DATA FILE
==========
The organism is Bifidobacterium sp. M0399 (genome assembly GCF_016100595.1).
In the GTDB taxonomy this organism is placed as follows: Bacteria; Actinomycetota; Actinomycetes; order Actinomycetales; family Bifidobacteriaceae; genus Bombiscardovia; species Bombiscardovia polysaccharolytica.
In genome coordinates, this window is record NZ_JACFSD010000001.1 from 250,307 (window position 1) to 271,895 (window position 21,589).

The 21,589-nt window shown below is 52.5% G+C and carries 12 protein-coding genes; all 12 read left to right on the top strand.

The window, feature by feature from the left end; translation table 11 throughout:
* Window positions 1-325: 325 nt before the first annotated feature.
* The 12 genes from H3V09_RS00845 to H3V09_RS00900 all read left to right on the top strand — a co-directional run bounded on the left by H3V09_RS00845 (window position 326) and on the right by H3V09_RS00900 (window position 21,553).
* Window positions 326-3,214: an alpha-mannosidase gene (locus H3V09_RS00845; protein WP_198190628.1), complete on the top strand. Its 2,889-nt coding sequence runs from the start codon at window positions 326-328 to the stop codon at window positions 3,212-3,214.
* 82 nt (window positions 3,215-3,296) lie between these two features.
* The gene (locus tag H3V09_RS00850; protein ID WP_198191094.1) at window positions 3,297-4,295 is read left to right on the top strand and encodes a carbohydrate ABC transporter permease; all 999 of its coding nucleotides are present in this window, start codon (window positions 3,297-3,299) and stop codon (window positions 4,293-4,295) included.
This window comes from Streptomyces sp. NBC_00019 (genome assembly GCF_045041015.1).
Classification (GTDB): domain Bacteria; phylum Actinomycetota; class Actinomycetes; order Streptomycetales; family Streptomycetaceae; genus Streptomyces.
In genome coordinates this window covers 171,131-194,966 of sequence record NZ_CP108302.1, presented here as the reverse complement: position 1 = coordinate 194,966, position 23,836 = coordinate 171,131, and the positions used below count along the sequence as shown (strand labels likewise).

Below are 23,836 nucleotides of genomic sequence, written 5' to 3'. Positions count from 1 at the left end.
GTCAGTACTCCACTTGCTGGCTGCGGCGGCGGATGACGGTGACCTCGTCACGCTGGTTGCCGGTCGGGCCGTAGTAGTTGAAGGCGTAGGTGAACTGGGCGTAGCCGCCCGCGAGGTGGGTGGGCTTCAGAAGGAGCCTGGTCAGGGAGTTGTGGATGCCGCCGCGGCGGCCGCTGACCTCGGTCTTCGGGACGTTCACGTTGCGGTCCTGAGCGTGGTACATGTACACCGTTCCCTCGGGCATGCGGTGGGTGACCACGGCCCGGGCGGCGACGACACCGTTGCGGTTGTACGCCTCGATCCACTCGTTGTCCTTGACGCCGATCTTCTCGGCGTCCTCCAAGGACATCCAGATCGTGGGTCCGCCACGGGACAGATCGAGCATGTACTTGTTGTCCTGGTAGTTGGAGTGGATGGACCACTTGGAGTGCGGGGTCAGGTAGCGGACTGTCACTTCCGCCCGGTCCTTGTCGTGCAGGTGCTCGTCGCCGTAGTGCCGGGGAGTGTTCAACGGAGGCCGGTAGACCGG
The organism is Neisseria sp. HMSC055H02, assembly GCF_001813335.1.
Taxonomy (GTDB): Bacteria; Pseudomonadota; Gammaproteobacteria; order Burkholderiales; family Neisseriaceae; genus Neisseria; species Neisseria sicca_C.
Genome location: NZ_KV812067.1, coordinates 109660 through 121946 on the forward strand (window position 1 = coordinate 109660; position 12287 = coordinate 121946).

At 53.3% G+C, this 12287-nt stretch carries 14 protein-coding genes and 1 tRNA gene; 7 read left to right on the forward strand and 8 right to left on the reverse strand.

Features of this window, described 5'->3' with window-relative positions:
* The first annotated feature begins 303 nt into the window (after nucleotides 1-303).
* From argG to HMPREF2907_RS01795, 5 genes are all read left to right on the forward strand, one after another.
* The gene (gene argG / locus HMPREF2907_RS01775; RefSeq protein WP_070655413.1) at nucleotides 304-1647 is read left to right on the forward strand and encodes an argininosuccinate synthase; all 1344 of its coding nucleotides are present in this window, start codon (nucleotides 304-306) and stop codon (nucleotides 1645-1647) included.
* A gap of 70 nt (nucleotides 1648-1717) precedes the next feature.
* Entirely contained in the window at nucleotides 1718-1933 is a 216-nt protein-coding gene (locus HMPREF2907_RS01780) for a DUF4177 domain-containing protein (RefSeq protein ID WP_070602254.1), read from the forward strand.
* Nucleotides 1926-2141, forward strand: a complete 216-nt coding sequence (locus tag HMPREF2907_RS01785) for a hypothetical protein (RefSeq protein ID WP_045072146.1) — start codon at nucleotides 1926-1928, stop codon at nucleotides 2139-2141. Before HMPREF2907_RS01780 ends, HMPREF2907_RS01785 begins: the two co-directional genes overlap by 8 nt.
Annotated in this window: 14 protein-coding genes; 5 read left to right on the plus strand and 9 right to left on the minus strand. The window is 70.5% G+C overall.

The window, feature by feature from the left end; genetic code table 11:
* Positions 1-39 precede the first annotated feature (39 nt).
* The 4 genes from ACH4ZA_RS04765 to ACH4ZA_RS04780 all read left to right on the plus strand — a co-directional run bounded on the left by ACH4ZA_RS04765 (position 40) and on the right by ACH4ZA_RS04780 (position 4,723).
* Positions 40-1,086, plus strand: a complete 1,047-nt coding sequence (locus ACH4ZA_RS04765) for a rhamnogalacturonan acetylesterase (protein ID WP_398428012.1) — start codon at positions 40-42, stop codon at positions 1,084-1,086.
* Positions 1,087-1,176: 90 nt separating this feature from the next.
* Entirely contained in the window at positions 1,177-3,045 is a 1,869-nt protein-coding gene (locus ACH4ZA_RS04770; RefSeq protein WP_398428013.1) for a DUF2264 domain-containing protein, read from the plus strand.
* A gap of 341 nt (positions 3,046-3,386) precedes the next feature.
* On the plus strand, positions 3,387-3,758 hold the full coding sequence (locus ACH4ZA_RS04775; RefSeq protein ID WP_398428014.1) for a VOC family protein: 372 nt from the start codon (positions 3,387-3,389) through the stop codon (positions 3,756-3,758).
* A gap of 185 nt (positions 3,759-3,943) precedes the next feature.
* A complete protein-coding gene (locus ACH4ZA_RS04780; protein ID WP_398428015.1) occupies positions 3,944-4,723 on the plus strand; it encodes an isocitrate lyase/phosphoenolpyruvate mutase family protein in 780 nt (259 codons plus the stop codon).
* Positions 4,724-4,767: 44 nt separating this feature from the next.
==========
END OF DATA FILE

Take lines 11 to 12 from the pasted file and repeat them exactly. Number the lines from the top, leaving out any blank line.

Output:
This window comes from Streptomyces sp. NBC_00019 (genome assembly GCF_045041015.1).
Classification (GTDB): domain Bacteria; phylum Actinomycetota; class Actinomycetes; order Streptomycetales; family Streptomycetaceae; genus Streptomyces.